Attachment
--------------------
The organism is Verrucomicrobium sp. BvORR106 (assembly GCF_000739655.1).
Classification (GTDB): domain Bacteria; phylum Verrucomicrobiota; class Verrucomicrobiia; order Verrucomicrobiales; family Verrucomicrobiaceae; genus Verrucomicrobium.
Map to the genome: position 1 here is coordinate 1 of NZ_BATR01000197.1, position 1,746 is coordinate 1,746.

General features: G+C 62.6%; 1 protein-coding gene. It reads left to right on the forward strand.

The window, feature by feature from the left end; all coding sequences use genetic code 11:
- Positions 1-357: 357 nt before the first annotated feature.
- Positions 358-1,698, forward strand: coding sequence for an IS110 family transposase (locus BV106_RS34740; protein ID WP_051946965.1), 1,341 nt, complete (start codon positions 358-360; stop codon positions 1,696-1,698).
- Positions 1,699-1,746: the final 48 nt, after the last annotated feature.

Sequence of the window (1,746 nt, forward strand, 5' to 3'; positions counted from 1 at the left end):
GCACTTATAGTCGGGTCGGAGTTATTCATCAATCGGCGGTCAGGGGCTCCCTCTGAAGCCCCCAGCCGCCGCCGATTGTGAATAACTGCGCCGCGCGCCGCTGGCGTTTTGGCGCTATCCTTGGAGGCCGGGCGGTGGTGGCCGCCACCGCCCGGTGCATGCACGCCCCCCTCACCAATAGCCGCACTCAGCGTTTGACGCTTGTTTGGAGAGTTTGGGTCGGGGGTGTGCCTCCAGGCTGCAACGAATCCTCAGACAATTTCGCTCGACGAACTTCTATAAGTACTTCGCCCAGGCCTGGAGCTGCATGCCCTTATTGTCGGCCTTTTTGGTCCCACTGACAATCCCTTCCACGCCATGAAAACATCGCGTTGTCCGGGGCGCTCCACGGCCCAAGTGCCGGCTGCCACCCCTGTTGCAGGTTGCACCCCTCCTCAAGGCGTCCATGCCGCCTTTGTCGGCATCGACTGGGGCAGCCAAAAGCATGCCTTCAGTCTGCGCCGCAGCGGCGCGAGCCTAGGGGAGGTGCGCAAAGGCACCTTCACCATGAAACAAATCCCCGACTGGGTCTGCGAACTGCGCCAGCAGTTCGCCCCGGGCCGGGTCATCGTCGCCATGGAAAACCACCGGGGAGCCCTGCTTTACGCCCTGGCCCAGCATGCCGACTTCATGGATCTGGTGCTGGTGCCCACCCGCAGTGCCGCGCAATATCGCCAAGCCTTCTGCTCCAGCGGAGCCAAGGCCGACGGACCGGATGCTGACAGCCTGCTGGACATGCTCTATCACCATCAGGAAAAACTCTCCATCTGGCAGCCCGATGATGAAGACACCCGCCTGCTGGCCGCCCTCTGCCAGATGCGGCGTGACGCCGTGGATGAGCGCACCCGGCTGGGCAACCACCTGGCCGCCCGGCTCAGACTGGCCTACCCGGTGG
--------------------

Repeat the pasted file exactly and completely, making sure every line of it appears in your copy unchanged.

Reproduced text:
The organism is Verrucomicrobium sp. BvORR106 (assembly GCF_000739655.1).
Classification (GTDB): domain Bacteria; phylum Verrucomicrobiota; class Verrucomicrobiia; order Verrucomicrobiales; family Verrucomicrobiaceae; genus Verrucomicrobium.
Map to the genome: position 1 here is coordinate 1 of NZ_BATR01000197.1, position 1,746 is coordinate 1,746.

General features: G+C 62.6%; 1 protein-coding gene. It reads left to right on the forward strand.

The window, feature by feature from the left end; all coding sequences use genetic code 11:
- Positions 1-357: 357 nt before the first annotated feature.
- Positions 358-1,698, forward strand: coding sequence for an IS110 family transposase (locus BV106_RS34740; protein ID WP_051946965.1), 1,341 nt, complete (start codon positions 358-360; stop codon positions 1,696-1,698).
- Positions 1,699-1,746: the final 48 nt, after the last annotated feature.

Sequence of the window (1,746 nt, forward strand, 5' to 3'; positions counted from 1 at the left end):
GCACTTATAGTCGGGTCGGAGTTATTCATCAATCGGCGGTCAGGGGCTCCCTCTGAAGCCCCCAGCCGCCGCCGATTGTGAATAACTGCGCCGCGCGCCGCTGGCGTTTTGGCGCTATCCTTGGAGGCCGGGCGGTGGTGGCCGCCACCGCCCGGTGCATGCACGCCCCCCTCACCAATAGCCGCACTCAGCGTTTGACGCTTGTTTGGAGAGTTTGGGTCGGGGGTGTGCCTCCAGGCTGCAACGAATCCTCAGACAATTTCGCTCGACGAACTTCTATAAGTACTTCGCCCAGGCCTGGAGCTGCATGCCCTTATTGTCGGCCTTTTTGGTCCCACTGACAATCCCTTCCACGCCATGAAAACATCGCGTTGTCCGGGGCGCTCCACGGCCCAAGTGCCGGCTGCCACCCCTGTTGCAGGTTGCACCCCTCCTCAAGGCGTCCATGCCGCCTTTGTCGGCATCGACTGGGGCAGCCAAAAGCATGCCTTCAGTCTGCGCCGCAGCGGCGCGAGCCTAGGGGAGGTGCGCAAAGGCACCTTCACCATGAAACAAATCCCCGACTGGGTCTGCGAACTGCGCCAGCAGTTCGCCCCGGGCCGGGTCATCGTCGCCATGGAAAACCACCGGGGAGCCCTGCTTTACGCCCTGGCCCAGCATGCCGACTTCATGGATCTGGTGCTGGTGCCCACCCGCAGTGCCGCGCAATATCGCCAAGCCTTCTGCTCCAGCGGAGCCAAGGCCGACGGACCGGATGCTGACAGCCTGCTGGACATGCTCTATCACCATCAGGAAAAACTCTCCATCTGGCAGCCCGATGATGAAGACACCCGCCTGCTGGCCGCCCTCTGCCAGATGCGGCGTGACGCCGTGGATGAGCGCACCCGGCTGGGCAACCACCTGGCCGCCCGGCTCAGACTGGCCTACCCGGTGG